With our partners we are using PIR, vibration, temperature and magnetic sensors in different buildings. Mostly for parking, desk, meeting room availability and their occupancy rates. And with other partners we use wifi or beacon sensors. It depends on the clients wishes what technology we implement and how we offer this to the employee. For example, for one client we have sensors in table tennis and foosball tables to indicate if they are available.

What are your plans for raising capital?

We are looking for £500k investment for operations, sales and product development. Our growth is limited by the bandwidth of the company, not the interest from potential clients.

Are you planning to grow the team?

Yes we are hiring new sales people and looking for an additional iOS developer to strengthen our development team.

What has been the best part of the experience overall?

A big part of my job at Office App is that I’m in charge of product. In development, we focus on user experience and iterate on results in user engagement surveys. Seeing people more engaged and happy using Office App makes me proud of what I do.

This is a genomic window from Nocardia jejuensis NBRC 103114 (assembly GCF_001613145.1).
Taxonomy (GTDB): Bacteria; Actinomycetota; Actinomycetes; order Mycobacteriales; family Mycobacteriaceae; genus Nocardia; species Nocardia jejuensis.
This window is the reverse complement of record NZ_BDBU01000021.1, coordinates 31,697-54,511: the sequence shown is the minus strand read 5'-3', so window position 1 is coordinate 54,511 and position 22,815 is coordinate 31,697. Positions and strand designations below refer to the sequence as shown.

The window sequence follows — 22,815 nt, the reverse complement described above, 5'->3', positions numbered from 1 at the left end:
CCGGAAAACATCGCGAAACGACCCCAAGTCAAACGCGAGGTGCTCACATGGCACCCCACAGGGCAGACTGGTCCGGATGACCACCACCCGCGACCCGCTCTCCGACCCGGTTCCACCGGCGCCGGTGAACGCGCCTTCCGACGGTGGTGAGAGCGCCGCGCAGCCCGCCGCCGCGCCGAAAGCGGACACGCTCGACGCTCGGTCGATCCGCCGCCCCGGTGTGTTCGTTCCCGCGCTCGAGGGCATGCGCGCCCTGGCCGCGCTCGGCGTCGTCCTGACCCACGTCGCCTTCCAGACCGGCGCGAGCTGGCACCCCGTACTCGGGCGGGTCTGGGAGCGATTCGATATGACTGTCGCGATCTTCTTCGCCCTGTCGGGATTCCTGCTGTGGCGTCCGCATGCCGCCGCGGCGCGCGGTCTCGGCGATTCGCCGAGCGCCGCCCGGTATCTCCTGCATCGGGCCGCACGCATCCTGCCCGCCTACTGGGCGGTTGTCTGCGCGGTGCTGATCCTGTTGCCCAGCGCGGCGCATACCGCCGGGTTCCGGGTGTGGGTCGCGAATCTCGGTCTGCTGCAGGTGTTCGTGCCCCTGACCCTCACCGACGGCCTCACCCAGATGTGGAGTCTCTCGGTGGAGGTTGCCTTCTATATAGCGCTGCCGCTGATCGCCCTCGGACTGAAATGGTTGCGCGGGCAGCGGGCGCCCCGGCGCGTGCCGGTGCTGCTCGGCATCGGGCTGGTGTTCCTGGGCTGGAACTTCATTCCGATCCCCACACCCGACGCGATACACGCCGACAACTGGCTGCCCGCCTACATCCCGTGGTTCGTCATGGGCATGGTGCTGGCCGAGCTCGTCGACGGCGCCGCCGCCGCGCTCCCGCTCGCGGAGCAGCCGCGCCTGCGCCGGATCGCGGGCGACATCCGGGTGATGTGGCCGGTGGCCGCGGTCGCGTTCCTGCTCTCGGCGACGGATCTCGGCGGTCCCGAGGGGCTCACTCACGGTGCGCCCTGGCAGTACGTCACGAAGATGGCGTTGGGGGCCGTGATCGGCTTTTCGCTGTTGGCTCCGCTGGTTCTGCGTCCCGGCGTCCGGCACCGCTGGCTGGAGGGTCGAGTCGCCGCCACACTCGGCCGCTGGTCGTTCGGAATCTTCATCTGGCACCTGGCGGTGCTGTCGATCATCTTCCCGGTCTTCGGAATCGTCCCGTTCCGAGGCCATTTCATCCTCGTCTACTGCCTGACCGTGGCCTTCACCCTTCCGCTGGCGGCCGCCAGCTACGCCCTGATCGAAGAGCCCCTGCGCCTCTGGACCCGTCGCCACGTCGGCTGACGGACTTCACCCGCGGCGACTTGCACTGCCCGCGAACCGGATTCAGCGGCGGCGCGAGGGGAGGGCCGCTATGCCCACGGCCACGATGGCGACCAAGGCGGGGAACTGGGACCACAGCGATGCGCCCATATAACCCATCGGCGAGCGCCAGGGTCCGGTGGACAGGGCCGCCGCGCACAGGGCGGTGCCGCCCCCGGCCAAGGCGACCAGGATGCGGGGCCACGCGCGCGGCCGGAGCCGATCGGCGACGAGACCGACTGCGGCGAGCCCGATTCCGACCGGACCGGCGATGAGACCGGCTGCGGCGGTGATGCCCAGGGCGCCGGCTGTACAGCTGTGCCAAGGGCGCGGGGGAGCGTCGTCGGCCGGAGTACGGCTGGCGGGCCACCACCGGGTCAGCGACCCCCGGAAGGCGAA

Proptech in India
Asia PacificCommercialInterviews

Interview: Propstack co-founder Raja Seetharaman

With a massive market, easily understood product, strong team and upcoming favourable regulatory change, Propstack looks ready to seize the commercial PropTech opportunity in India. We asked co-founder Raja Seetharaman to bring us up to speed.

Tell me about your founders and how you started?